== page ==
The tax plan requirements could “have the effect of increasing supply chain rigidity, increasing corporate susceptibility to exogenous shocks,” Plouffe explained. “This is particularly jarring, given that one of the prevailing lessons coming out of the pandemic was a need for flexibility and resilience in supply chains.”
Efforts are underway to reconcile the concerns.
In late October, the EU and U.S. established an official Task Force on the Inflation Reduction Act to facilitate a series of high-level meetings to address the issues raised in Brussels. The U.S. Treasury Department is tasked with providing guidance on the final details of the credits’ implementation, but many experts have said the legislation leaves little room for maneuver.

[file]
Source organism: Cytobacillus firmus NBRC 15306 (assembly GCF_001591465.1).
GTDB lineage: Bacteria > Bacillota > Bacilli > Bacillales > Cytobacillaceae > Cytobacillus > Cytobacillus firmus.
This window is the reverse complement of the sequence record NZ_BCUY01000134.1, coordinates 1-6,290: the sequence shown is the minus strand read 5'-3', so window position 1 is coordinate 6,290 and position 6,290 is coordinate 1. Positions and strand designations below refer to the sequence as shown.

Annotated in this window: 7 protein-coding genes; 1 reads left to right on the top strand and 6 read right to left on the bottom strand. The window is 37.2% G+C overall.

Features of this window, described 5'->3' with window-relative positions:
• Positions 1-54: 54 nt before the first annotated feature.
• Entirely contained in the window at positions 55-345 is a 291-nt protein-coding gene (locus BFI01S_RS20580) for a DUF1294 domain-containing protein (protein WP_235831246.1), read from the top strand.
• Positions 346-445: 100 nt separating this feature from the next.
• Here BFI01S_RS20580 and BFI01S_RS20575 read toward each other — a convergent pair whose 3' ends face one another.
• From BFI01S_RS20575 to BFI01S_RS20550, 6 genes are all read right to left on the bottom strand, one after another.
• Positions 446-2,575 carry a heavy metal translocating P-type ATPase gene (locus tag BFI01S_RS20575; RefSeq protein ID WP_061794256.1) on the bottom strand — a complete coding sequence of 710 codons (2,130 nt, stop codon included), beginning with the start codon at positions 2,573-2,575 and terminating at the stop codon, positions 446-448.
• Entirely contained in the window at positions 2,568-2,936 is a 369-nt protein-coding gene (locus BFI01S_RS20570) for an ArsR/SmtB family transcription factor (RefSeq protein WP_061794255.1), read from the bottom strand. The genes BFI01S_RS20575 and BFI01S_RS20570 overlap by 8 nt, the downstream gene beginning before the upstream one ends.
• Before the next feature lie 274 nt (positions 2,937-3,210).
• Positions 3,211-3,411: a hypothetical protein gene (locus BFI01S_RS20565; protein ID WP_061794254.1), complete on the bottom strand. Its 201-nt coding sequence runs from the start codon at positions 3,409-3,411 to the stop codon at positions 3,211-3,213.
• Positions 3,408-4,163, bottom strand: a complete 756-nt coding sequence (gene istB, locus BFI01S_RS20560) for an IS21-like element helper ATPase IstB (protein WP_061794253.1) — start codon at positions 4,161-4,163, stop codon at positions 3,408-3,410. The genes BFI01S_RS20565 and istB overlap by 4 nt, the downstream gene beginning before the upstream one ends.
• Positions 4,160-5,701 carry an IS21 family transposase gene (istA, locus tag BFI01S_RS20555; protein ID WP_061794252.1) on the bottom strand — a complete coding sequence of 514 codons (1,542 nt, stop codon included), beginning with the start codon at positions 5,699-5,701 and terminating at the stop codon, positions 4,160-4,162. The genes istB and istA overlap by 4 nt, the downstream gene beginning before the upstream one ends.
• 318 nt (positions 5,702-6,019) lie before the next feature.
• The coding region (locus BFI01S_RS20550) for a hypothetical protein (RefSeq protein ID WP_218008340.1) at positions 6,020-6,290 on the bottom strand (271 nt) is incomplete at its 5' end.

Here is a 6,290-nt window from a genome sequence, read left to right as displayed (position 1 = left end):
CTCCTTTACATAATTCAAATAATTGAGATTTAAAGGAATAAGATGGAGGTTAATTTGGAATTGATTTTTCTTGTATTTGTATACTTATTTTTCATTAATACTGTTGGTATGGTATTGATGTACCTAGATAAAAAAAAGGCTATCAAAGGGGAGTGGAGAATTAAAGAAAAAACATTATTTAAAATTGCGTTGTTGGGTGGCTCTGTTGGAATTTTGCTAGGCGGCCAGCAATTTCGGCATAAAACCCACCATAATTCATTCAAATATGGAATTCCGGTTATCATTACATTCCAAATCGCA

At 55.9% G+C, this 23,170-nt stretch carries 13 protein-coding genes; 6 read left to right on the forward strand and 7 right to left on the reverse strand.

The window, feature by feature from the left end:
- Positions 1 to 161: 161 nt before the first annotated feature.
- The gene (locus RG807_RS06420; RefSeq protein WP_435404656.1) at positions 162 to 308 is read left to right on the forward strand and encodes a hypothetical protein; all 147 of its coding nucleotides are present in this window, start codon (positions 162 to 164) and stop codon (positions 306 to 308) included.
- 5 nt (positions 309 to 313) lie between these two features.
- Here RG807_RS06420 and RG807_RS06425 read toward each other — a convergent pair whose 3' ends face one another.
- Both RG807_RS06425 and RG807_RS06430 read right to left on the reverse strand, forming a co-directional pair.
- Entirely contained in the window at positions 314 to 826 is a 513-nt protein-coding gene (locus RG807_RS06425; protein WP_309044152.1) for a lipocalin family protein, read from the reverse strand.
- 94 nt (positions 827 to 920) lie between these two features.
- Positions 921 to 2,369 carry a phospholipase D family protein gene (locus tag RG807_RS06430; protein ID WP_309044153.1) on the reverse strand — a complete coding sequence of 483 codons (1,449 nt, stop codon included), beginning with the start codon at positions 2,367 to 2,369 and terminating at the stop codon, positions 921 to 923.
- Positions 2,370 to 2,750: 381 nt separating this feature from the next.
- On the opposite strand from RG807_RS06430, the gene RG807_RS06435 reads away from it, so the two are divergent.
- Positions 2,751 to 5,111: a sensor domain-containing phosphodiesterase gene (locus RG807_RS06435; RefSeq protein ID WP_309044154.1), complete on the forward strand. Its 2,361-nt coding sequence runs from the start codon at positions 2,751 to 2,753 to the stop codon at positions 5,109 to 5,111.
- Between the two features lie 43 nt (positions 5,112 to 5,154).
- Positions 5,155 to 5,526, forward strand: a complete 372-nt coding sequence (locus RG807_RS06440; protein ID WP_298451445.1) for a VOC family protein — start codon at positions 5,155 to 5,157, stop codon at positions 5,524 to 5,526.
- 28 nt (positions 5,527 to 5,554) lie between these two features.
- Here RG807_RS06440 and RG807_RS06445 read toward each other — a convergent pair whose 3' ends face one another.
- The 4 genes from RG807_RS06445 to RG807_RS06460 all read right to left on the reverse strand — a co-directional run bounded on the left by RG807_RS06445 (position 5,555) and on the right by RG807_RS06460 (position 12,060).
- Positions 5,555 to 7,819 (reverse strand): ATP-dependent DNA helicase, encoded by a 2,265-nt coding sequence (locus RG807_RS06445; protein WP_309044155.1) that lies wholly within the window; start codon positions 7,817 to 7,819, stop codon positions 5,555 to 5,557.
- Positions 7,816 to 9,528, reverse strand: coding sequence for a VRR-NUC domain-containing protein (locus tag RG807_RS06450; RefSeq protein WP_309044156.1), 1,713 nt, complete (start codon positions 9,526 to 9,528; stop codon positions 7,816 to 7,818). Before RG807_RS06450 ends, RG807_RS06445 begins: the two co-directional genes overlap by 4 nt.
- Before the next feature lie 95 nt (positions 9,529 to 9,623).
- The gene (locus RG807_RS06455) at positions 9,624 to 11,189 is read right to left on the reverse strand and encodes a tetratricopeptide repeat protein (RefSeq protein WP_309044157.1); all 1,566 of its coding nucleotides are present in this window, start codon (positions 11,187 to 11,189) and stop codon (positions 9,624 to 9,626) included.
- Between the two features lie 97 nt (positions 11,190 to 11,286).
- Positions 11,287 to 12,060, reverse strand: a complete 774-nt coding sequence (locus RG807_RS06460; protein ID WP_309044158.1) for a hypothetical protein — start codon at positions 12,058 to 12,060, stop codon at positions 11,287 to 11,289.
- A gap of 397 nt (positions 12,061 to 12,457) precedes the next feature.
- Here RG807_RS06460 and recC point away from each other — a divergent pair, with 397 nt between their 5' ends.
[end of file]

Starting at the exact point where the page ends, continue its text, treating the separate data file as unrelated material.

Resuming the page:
“The task force is a welcome move. A trade dispute over green industrial policy would be damaging and suck oxygen from collaboration opportunities,” said Kimberley Botwright, the World Economic Forum’s head of sustainable trade. “Further, since the issues impact countries beyond the U.S. and the EU, the two sides should also encourage discussion with other partners.”
Going forward, experts suggest it is likely governments will tie green policies to domestic job creation, which brings both opportunities and challenges. “Countries need to evaluate how to strike the right balance, to avoid creating inefficiencies and international tensions,” Botwright added.
Moreover, a key question, industry experts note, is how much domestic jobs focus will be politically necessary, or whether green policies can be justified more on their own strengths.